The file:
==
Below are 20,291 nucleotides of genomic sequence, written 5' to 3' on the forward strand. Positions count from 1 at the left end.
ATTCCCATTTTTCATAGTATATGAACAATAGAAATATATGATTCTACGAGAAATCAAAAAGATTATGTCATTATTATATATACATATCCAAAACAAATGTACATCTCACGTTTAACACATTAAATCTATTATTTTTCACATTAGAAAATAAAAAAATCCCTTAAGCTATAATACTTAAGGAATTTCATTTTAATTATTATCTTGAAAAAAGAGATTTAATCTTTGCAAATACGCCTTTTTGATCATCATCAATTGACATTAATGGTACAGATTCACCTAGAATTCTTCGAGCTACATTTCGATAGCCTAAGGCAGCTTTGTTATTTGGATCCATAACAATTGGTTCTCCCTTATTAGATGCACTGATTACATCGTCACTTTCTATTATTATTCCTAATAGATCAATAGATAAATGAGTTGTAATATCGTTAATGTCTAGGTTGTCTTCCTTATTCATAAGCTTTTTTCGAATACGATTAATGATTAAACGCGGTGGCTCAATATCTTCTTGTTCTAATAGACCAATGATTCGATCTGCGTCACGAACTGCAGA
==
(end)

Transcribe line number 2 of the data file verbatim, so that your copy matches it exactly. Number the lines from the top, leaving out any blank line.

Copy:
ATTCCCATTTTTCATAGTATATGAACAATAGAAATATATGATTCTACGAGAAATCAAAAAGATTATGTCATTATTATATATACATATCCAAAACAAATGTACATCTCACGTTTAACACATTAAATCTATTATTTTTCACATTAGAAAATAAAAAAATCCCTTAAGCTATAATACTTAAGGAATTTCATTTTAATTATTATCTTGAAAAAAGAGATTTAATCTTTGCAAATACGCCTTTTTGATCATCATCAATTGACATTAATGGTACAGATTCACCTAGAATTCTTCGAGCTACATTTCGATAGCCTAAGGCAGCTTTGTTATTTGGATCCATAACAATTGGTTCTCCCTTATTAGATGCACTGATTACATCGTCACTTTCTATTATTATTCCTAATAGATCAATAGATAAATGAGTTGTAATATCGTTAATGTCTAGGTTGTCTTCCTTATTCATAAGCTTTTTTCGAATACGATTAATGATTAAACGCGGTGGCTCAATATCTTCTTGTTCTAATAGACCAATGATTCGATCTGCGTCACGAACTGCAGA